What drew you to design initially?
Both of us were designers and artists before either of us understood what that meant. One day you just find yourself playing with typography, color and sketches because you naturally gravitate towards those things. Having an interest in finding ways to communicate an idea using almost anything. I think a lot of the appeal was getting to do creative work that people interact with and incorporate into their lives. It didn’t matter if it was product labels, clothes or an art installation. It’s always rewarding and exciting to see how your work can live and exist with people day to day. The more of it you see, the more you want to contribute and produce. All done in an intelligent and innovative way of course.
Why did you leave your jobs at respectable firms to work on your own; in essence, how did CLOU come to be?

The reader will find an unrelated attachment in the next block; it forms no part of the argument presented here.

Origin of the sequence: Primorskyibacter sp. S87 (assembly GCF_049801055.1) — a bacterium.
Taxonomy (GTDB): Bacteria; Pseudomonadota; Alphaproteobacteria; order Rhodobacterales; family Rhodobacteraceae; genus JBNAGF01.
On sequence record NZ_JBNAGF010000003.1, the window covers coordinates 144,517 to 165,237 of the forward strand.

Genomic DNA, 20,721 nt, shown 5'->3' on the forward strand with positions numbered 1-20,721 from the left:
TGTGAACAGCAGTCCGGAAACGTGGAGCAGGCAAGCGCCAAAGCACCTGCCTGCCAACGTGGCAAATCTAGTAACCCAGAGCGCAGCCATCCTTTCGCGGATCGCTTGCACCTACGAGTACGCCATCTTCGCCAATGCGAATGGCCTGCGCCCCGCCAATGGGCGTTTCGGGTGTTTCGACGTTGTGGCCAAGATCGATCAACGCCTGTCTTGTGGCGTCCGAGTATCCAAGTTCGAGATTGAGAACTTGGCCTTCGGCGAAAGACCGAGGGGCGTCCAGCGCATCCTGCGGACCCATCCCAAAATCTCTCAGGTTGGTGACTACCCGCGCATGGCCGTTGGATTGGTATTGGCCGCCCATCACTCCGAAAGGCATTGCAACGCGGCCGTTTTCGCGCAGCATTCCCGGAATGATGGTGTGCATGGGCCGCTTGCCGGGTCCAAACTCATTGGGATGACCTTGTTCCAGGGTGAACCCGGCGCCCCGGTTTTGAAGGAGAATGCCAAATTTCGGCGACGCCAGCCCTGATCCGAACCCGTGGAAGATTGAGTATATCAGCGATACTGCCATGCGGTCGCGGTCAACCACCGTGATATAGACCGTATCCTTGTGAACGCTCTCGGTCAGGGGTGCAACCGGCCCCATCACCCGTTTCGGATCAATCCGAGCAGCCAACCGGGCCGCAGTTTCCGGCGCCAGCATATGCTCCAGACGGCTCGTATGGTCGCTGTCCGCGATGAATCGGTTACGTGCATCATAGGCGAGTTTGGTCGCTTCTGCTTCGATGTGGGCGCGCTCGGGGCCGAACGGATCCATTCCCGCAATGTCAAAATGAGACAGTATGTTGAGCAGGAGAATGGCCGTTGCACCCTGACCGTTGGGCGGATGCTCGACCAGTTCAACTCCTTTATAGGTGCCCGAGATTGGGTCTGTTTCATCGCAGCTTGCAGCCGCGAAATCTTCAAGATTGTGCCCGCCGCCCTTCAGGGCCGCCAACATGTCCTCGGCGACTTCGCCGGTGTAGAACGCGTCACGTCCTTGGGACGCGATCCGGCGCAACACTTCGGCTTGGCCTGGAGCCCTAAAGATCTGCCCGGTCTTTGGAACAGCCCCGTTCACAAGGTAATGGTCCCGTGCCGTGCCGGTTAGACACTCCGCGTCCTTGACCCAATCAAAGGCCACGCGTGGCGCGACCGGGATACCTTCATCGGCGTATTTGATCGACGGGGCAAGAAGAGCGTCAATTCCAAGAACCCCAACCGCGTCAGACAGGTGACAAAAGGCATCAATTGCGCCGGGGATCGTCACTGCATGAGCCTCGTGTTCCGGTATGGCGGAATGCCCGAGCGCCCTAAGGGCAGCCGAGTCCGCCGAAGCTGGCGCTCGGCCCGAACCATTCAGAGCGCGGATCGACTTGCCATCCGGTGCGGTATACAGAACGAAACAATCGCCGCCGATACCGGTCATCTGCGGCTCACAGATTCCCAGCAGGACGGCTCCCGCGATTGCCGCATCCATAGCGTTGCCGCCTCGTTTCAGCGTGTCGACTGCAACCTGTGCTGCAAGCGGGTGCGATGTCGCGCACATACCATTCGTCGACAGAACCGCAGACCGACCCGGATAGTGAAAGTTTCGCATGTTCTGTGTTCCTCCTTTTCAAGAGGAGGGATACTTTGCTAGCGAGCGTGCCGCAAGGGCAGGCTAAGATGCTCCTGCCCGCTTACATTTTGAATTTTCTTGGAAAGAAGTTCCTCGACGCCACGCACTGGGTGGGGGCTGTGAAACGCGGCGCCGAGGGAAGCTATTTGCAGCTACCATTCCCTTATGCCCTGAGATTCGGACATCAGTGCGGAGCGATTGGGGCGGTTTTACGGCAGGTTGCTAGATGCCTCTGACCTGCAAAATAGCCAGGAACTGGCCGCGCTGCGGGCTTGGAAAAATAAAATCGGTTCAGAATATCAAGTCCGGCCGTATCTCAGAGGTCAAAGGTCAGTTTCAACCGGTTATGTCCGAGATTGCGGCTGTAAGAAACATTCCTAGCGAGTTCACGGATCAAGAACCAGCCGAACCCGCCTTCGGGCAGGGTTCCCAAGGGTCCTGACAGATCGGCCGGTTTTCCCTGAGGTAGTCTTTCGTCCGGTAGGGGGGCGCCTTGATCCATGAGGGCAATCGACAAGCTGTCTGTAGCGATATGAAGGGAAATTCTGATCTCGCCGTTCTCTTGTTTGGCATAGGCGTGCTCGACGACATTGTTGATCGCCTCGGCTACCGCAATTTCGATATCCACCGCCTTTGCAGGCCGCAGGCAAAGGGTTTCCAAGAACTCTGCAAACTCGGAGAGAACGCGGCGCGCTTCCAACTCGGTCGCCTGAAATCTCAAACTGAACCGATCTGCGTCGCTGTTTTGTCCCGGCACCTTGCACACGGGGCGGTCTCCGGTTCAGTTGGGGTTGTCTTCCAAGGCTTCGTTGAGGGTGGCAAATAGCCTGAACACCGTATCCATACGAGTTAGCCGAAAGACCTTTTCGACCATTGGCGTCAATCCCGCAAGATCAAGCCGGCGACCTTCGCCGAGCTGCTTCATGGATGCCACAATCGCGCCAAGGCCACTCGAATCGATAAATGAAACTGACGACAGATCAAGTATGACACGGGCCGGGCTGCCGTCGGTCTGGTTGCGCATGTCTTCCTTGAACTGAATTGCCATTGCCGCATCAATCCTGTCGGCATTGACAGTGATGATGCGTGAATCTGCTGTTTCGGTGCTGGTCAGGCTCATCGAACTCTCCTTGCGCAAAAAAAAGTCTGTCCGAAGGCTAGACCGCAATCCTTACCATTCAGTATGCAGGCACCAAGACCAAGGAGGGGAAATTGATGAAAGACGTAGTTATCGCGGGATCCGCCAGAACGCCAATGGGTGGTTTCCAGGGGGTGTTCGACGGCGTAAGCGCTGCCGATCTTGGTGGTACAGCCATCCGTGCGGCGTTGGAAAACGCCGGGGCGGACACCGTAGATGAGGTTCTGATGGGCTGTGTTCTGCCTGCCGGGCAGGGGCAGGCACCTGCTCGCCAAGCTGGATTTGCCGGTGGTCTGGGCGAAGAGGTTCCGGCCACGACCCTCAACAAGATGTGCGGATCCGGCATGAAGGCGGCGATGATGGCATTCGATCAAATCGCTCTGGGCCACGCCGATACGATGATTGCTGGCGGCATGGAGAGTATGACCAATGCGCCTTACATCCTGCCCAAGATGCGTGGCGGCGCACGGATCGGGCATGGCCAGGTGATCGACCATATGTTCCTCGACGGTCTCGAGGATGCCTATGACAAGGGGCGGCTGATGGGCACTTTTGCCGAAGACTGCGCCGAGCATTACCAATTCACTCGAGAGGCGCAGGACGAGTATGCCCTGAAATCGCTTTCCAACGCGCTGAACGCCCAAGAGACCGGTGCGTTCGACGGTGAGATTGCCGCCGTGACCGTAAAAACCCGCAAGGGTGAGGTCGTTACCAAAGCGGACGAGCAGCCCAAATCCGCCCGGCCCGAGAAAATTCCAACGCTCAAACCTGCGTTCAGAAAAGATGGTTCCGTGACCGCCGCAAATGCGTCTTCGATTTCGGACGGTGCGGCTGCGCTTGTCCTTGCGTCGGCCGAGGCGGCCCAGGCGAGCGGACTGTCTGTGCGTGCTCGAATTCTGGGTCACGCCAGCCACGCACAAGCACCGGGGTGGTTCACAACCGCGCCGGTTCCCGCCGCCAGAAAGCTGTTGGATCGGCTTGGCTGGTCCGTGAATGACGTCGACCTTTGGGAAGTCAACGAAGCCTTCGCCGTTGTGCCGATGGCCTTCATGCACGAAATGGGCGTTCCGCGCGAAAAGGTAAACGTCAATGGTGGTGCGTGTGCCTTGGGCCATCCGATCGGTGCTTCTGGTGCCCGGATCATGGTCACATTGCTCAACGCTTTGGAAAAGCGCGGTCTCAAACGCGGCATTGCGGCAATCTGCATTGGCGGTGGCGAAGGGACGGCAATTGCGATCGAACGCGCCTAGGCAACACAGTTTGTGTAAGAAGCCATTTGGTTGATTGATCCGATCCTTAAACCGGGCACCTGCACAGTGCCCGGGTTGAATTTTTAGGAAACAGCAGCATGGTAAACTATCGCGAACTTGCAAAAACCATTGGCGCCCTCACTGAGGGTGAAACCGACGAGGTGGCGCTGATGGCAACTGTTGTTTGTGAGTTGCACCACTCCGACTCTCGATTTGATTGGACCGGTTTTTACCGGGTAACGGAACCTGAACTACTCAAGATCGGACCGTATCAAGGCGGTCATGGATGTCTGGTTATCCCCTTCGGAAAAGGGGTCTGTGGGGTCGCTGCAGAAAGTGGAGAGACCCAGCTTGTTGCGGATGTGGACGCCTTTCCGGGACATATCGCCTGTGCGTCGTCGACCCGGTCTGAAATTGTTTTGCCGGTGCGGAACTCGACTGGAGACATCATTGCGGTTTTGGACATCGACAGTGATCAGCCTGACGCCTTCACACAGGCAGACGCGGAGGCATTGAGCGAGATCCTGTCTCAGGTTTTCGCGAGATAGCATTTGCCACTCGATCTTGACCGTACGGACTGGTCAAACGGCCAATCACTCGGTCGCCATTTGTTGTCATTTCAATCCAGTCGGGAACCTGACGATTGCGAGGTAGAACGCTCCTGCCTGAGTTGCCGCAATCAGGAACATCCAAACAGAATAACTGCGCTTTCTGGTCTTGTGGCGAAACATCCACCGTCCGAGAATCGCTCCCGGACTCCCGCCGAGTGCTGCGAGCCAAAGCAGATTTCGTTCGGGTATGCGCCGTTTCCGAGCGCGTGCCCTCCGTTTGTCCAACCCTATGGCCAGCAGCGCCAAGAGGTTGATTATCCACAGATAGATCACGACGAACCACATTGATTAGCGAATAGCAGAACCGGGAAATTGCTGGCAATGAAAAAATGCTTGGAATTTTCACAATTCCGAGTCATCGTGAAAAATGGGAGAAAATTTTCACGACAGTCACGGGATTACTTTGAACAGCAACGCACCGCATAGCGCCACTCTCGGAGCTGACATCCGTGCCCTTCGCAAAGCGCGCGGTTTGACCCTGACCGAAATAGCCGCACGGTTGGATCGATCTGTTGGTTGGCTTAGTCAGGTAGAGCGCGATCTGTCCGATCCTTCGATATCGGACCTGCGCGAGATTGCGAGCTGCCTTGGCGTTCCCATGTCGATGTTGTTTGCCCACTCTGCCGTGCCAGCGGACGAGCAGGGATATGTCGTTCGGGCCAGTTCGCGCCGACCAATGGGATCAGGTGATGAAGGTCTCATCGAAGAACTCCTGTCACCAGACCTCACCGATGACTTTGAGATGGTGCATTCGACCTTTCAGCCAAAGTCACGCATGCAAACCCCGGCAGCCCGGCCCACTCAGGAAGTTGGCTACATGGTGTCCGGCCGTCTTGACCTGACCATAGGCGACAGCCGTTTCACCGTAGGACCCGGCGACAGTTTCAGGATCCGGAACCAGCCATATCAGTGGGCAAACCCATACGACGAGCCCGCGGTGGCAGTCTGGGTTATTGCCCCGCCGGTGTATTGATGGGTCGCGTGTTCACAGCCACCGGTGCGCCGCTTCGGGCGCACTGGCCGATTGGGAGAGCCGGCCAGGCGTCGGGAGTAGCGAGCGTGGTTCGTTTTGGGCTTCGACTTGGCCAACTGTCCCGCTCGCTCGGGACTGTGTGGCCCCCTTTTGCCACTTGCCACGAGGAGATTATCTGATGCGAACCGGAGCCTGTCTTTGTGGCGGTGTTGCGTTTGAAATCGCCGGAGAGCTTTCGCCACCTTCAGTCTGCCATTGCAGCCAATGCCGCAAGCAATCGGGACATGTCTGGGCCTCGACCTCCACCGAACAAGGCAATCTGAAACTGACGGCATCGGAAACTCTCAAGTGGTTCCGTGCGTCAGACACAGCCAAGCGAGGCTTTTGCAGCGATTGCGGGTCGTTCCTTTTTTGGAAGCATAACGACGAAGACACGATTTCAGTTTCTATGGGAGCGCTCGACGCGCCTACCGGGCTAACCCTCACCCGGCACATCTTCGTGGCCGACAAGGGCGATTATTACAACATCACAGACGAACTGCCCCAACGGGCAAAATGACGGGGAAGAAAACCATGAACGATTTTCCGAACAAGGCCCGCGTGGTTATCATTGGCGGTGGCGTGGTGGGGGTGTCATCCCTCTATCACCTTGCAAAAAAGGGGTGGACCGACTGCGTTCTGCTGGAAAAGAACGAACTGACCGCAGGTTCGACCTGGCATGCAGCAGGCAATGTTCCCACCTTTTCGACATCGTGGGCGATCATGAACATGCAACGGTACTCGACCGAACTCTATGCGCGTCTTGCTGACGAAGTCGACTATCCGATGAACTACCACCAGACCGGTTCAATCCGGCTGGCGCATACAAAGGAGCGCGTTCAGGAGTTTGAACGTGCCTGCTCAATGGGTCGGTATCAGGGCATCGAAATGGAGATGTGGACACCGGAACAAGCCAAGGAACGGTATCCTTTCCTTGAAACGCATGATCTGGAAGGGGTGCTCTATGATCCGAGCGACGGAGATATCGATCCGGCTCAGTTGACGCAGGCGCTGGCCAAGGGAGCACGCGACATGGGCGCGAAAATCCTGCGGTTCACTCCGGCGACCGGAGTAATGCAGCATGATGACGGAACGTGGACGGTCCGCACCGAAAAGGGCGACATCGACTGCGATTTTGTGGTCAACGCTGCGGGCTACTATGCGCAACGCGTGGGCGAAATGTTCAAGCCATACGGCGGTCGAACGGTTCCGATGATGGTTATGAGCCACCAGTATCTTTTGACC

Clou was a response to a lot of the things that displeased us about the creative industry right now. Call us a couple of idealists I guess. Our previous experiences at other firms were massively beneficial and we cherish those relationships and experiences to this day. But we felt that there were a few things missing from the picture. At times the work felt too corporate and watered down. We felt that design encompassed more than just making things pretty. There’s a simple power in it that can make people think and behave in certain ways. The desire to produce work the way we see it and to solve problems the way we want to solve them eventually lead to creating a playground for experiments and exploration – that was later named Clou. We love to take the more hands on craft and art focused approach to design. We’d rather spend 20 hours building and creating with our hands than staring at a computer. Design always serves as a touch point for people and ideas. That is why we love integrating a human quality in our work.